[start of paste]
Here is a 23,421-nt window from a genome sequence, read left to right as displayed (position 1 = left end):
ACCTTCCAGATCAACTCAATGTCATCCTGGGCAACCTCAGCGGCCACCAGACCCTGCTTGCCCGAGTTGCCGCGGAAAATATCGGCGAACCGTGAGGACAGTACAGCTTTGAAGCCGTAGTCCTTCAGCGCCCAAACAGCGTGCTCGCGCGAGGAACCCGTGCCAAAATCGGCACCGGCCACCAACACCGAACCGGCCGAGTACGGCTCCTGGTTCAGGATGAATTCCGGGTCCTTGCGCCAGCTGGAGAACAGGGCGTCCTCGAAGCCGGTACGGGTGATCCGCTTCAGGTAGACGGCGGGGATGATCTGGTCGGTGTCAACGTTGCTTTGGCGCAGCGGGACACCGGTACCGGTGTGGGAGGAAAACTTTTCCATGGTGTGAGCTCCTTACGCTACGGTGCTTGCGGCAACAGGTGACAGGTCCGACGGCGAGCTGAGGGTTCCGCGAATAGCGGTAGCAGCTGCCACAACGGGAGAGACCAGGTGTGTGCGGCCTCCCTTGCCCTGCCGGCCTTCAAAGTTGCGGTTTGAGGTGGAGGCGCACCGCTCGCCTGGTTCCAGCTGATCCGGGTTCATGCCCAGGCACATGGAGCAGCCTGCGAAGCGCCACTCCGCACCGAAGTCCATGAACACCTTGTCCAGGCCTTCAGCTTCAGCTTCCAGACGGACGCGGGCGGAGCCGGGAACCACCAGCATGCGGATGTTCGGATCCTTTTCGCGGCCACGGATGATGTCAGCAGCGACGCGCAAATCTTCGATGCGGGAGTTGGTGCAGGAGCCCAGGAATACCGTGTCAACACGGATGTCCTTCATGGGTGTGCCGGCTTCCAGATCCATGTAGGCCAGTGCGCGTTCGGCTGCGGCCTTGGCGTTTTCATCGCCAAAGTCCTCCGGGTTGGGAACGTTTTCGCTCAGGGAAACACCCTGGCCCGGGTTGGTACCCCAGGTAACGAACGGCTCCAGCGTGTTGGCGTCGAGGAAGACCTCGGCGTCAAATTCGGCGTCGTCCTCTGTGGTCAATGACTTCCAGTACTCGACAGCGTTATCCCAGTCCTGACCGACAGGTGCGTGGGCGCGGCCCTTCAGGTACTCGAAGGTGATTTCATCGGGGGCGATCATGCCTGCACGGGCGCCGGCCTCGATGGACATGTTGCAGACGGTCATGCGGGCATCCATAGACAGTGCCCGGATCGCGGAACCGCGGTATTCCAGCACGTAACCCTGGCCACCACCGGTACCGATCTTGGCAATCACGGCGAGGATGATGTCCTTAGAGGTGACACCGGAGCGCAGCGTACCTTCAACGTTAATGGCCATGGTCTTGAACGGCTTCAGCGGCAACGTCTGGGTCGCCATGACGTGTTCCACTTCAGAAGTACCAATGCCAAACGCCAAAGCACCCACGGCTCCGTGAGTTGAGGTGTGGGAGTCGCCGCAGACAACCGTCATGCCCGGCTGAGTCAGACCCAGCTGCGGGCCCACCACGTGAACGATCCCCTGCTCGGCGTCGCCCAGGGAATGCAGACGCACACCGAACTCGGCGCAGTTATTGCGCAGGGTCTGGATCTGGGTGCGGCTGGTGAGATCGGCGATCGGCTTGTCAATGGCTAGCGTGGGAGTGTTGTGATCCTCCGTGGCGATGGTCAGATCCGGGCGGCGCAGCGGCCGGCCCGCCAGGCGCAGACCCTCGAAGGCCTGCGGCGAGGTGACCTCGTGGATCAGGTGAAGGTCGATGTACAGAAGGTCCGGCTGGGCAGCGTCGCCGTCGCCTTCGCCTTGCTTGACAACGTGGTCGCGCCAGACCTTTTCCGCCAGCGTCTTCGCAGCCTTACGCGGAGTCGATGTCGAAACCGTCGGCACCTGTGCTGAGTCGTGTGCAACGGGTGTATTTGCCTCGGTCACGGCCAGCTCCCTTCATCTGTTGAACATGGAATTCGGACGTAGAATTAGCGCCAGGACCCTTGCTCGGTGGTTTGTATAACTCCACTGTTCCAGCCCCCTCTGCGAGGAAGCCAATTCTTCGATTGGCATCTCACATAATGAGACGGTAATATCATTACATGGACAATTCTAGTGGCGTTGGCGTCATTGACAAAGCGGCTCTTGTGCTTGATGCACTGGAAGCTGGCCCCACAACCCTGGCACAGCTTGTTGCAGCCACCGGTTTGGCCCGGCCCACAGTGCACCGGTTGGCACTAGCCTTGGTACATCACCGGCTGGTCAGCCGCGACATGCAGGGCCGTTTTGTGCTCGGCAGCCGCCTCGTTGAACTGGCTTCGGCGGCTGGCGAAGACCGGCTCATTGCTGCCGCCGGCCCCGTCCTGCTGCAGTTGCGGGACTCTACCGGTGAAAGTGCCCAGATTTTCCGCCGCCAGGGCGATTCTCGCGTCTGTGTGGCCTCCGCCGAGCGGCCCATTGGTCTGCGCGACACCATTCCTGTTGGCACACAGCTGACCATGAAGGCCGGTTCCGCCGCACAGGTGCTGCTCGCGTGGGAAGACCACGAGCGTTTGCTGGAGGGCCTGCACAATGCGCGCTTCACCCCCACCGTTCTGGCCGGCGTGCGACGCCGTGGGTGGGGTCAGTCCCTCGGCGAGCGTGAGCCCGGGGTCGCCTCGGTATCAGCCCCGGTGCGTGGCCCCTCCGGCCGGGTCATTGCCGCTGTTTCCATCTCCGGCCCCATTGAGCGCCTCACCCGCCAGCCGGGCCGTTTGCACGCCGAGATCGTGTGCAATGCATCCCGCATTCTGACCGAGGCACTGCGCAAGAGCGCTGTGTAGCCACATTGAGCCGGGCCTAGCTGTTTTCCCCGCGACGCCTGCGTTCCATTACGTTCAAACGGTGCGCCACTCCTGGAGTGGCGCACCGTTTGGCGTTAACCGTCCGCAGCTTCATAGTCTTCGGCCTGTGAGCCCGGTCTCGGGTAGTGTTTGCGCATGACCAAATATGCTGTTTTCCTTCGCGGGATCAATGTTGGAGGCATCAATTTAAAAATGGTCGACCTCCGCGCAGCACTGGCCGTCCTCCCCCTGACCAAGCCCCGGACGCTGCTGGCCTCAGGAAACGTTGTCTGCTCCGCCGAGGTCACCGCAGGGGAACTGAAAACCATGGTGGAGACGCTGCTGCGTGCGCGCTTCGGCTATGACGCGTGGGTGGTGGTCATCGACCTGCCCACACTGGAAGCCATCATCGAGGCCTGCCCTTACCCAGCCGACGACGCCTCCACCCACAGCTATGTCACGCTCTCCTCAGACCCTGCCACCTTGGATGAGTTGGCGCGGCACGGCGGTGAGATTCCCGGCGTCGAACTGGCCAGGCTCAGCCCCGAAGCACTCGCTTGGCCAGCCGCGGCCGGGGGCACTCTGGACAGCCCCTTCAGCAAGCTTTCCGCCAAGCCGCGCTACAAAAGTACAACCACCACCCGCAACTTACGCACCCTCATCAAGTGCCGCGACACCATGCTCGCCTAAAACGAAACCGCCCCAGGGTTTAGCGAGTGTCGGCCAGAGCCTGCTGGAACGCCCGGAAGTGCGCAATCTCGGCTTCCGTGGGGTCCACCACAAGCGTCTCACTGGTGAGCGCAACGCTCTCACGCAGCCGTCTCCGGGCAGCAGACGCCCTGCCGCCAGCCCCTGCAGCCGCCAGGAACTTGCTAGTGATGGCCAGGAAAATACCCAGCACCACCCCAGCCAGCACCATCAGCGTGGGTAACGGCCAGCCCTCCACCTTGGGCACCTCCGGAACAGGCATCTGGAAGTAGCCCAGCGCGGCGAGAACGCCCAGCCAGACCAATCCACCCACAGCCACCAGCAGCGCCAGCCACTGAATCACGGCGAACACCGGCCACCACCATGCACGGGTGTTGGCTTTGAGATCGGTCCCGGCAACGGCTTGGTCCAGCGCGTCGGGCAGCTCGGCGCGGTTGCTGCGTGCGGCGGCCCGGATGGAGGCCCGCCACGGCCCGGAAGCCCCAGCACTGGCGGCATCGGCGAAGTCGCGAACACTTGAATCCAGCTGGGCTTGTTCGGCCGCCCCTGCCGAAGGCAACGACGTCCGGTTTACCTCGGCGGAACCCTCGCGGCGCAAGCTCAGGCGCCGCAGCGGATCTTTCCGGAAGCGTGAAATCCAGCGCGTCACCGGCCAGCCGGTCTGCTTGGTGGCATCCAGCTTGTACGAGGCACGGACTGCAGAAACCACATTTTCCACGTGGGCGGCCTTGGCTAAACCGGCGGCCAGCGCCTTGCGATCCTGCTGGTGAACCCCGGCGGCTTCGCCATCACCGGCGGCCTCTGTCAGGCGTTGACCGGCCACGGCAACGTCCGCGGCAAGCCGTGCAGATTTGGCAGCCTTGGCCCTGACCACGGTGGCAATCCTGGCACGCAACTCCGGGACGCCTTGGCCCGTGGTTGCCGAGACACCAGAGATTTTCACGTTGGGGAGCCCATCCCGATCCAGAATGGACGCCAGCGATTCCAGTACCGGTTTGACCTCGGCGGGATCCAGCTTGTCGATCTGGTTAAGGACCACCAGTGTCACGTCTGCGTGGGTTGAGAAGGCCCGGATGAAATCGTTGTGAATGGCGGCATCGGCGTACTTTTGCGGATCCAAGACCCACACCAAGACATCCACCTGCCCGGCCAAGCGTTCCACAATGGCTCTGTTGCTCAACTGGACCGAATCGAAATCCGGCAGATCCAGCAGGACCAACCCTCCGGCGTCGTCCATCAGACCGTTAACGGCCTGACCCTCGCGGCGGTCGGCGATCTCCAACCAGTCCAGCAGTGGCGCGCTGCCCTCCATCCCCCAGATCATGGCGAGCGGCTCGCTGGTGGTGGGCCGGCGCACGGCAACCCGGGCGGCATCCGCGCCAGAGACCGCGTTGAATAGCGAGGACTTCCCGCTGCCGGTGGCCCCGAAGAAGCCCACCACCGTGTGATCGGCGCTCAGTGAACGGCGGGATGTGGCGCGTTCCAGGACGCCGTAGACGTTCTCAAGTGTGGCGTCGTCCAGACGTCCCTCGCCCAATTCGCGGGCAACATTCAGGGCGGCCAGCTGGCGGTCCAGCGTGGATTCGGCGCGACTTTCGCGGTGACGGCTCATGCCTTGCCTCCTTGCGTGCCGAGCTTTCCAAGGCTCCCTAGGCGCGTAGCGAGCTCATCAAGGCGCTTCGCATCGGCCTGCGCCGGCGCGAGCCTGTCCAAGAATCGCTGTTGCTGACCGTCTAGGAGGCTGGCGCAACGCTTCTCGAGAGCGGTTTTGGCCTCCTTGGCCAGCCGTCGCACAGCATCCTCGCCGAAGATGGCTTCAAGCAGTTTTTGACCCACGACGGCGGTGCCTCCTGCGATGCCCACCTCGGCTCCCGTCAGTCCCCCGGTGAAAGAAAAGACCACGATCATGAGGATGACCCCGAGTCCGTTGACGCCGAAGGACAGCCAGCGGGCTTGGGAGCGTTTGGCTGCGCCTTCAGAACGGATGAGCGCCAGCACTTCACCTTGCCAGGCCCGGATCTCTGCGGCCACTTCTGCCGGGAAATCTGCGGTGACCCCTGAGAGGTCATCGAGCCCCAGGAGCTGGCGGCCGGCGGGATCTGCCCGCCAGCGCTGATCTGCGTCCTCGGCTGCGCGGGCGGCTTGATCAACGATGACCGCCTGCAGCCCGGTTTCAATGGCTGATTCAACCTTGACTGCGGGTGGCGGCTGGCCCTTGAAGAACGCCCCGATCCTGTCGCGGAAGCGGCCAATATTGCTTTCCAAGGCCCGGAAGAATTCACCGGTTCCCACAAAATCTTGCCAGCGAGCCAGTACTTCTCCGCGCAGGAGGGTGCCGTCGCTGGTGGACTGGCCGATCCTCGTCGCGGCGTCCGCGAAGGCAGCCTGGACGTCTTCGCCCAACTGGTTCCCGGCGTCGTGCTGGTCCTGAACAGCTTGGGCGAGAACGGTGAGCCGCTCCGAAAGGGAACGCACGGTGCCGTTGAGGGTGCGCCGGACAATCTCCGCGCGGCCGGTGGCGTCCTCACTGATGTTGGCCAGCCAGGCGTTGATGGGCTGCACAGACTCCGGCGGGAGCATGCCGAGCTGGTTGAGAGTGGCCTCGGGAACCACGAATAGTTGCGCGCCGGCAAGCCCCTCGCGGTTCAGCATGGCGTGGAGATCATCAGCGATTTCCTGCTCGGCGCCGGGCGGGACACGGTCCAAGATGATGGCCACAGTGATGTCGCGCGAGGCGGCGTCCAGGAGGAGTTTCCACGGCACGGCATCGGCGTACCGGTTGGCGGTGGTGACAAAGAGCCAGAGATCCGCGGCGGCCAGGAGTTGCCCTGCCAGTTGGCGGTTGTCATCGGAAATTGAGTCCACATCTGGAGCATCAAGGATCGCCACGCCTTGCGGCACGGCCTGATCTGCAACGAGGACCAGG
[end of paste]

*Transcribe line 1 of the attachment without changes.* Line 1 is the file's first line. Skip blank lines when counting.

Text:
Here is a 23,421-nt window from a genome sequence, read left to right as displayed (position 1 = left end):